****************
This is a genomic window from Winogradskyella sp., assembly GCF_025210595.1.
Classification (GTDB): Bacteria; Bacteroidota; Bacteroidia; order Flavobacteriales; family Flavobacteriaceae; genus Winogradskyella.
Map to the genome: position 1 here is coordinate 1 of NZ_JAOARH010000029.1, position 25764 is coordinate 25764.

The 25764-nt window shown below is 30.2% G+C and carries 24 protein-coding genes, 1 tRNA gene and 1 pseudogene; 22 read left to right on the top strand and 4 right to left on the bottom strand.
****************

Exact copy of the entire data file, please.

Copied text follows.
This is a genomic window from Winogradskyella sp., assembly GCF_025210595.1.
Classification (GTDB): Bacteria; Bacteroidota; Bacteroidia; order Flavobacteriales; family Flavobacteriaceae; genus Winogradskyella.
Map to the genome: position 1 here is coordinate 1 of NZ_JAOARH010000029.1, position 25764 is coordinate 25764.

The 25764-nt window shown below is 30.2% G+C and carries 24 protein-coding genes, 1 tRNA gene and 1 pseudogene; 22 read left to right on the top strand and 4 right to left on the bottom strand.